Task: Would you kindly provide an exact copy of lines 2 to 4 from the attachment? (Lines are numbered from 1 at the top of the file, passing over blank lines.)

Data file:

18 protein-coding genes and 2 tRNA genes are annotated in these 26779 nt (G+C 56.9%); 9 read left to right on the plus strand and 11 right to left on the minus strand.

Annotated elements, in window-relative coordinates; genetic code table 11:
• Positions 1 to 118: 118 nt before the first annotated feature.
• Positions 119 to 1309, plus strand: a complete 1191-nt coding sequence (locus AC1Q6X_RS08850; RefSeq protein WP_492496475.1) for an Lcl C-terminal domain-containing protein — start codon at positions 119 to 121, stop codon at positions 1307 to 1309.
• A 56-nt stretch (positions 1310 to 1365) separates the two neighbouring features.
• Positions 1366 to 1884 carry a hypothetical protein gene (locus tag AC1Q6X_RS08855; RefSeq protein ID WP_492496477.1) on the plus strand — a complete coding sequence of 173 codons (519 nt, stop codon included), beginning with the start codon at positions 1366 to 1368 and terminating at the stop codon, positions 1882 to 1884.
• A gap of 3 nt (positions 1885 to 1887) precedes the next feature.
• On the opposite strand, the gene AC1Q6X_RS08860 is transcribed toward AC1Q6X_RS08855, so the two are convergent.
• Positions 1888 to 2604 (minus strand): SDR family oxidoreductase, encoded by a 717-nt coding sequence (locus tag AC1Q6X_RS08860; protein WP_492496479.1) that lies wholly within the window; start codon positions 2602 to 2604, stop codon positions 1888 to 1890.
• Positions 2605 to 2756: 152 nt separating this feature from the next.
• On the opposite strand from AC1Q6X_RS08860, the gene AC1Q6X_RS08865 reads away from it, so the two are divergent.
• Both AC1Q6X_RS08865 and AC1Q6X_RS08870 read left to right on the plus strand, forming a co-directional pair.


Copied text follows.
Annotated elements, in window-relative coordinates; genetic code table 11:
• Positions 1 to 118: 118 nt before the first annotated feature.
• Positions 119 to 1309, plus strand: a complete 1191-nt coding sequence (locus AC1Q6X_RS08850; RefSeq protein WP_492496475.1) for an Lcl C-terminal domain-containing protein — start codon at positions 119 to 121, stop codon at positions 1307 to 1309.